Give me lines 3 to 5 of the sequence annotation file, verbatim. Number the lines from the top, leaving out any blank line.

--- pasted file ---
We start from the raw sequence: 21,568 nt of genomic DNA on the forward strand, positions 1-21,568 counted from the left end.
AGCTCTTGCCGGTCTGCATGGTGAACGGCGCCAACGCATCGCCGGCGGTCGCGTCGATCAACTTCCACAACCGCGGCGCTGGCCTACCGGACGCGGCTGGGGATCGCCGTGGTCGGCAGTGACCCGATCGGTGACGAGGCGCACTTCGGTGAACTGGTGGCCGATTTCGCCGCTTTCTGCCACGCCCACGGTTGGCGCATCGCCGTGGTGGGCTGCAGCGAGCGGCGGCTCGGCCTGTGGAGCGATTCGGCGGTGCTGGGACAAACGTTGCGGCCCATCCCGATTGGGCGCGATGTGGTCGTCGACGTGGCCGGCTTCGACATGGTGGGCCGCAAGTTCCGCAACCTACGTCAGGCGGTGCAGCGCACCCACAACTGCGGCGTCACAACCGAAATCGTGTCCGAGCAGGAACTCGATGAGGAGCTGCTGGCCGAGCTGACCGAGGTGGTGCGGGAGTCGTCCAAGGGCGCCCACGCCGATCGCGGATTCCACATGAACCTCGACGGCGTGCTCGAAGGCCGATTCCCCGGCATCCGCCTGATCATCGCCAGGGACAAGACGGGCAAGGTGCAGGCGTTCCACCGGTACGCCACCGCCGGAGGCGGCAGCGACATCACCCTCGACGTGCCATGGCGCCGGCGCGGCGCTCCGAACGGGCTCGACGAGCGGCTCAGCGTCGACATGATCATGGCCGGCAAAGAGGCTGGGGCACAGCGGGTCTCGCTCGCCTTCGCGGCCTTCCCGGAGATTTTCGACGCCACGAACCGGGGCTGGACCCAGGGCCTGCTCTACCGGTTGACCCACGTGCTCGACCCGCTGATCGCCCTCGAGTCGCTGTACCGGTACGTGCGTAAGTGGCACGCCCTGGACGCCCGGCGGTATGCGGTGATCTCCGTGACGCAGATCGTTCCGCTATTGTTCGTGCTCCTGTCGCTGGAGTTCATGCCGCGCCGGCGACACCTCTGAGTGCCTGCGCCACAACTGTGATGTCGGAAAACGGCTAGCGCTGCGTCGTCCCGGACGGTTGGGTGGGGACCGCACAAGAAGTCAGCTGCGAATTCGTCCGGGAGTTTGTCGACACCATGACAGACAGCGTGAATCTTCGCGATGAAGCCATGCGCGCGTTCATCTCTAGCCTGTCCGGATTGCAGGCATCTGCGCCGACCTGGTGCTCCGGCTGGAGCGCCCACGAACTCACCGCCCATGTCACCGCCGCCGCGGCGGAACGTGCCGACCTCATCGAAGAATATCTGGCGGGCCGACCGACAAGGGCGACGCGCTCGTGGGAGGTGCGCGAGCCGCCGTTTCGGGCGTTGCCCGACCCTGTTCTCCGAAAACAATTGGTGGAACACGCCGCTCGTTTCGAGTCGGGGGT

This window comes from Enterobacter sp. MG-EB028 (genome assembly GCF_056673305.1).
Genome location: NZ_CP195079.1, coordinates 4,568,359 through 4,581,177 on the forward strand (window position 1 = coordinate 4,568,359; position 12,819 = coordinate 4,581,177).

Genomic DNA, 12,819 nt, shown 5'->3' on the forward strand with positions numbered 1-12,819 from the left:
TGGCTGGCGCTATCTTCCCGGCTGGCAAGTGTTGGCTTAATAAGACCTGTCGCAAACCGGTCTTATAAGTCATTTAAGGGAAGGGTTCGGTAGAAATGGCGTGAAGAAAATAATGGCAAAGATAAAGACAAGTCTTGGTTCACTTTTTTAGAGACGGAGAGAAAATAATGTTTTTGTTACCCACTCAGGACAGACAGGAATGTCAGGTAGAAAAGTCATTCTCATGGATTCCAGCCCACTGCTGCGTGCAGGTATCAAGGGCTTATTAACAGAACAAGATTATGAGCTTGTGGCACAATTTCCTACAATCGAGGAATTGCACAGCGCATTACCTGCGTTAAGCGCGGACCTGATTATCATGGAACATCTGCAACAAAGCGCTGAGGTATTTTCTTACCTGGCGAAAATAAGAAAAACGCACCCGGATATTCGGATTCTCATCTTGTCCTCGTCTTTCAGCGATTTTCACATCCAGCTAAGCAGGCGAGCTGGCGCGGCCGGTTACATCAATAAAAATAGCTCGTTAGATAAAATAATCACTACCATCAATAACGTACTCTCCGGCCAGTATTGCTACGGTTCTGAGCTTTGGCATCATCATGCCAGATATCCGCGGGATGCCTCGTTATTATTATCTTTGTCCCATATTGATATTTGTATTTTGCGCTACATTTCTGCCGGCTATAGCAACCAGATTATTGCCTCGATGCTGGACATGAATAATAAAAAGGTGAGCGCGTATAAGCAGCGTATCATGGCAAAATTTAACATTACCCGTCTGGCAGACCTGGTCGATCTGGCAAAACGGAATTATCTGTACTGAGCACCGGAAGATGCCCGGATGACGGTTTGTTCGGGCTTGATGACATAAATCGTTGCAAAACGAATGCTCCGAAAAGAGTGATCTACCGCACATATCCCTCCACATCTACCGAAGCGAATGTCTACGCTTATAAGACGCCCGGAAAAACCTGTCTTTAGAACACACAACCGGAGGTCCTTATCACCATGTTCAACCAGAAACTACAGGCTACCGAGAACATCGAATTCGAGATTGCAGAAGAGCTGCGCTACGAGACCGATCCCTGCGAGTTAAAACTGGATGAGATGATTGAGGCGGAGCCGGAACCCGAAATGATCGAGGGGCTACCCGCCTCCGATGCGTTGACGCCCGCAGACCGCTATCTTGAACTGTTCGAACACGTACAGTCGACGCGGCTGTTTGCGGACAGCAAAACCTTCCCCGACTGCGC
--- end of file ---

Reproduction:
This window comes from Enterobacter sp. MG-EB028 (genome assembly GCF_056673305.1).
Genome location: NZ_CP195079.1, coordinates 4,568,359 through 4,581,177 on the forward strand (window position 1 = coordinate 4,568,359; position 12,819 = coordinate 4,581,177).

Genomic DNA, 12,819 nt, shown 5'->3' on the forward strand with positions numbered 1-12,819 from the left: